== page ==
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Thursday
Apr272006

Office with a view required by law

Germany, and now the European Union, require daylight and a view in each workplace.  I had long known this to be true, but today was the day that I finally Googled it to get the facts....

The Workplace Ordinance (ca. 1975) requires "direct communication from each workplace with the outside world. The only exceptions from the rule are work areas where the nature of the work would contradict having daylight, certain workplaces in restaurants and bars and workspaces with an extension of more than 2000 square meters with skylights. . . . The German legislator [sic] does not require daylighting for all workplaces but visual contact to outside. Thus, skylights or windows over the line-of-sight are not considered sufficient. " (1)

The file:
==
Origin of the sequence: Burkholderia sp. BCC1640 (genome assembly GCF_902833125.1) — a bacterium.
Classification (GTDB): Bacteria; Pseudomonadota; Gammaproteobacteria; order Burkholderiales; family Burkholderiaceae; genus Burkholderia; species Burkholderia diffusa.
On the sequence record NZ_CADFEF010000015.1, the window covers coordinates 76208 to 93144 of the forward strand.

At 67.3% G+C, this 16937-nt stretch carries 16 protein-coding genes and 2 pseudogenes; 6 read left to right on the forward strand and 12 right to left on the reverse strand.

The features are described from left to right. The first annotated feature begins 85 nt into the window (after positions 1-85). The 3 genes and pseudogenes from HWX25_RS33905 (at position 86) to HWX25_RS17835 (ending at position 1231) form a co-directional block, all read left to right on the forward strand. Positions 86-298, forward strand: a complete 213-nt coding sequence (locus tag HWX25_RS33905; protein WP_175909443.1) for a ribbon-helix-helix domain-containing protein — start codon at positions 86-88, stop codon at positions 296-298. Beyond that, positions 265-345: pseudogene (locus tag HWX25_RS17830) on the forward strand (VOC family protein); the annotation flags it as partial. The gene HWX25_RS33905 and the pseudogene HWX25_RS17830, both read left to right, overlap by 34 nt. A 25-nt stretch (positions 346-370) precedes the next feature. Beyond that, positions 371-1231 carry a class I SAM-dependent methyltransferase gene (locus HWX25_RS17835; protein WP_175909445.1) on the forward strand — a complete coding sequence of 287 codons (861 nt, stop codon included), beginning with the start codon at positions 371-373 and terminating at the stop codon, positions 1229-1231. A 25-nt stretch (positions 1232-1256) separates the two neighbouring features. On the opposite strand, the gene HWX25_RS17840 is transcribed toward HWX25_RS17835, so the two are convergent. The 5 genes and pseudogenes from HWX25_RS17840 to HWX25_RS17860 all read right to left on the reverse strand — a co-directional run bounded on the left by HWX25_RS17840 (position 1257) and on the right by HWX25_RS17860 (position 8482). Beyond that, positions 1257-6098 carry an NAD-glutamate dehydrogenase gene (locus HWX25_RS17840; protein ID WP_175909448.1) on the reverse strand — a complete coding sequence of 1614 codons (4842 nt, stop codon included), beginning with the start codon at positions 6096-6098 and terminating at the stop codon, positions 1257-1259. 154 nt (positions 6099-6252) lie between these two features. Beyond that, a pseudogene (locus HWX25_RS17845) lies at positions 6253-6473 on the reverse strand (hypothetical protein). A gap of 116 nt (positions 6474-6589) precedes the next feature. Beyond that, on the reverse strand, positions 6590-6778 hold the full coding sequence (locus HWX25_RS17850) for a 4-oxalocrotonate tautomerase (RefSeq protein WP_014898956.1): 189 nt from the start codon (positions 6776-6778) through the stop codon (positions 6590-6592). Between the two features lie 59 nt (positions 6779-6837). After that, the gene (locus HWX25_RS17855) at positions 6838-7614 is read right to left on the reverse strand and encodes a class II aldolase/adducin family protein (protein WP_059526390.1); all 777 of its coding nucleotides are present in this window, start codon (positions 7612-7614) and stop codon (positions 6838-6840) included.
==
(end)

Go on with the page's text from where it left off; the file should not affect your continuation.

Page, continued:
European Union Directive EU-Directive Minimum safety and health requirements for the workplace 89/654/EEC has similar requirements: “8.1 Natural and artificial room lighting: Workplaces must as far as possible receive sufficient natural light and be equipped with artificial lighting adequate for the protection of workers´ safety and health” (1) 

It is noteworthy that most U.S. building codes require daylight OR artificial lighting.  What a difference a conjunction makes!

On a side note, Germans are also required to receive a minimum of 20 vacation days with pay each year. (2)

(1) http://www.healthylight.de/day.html

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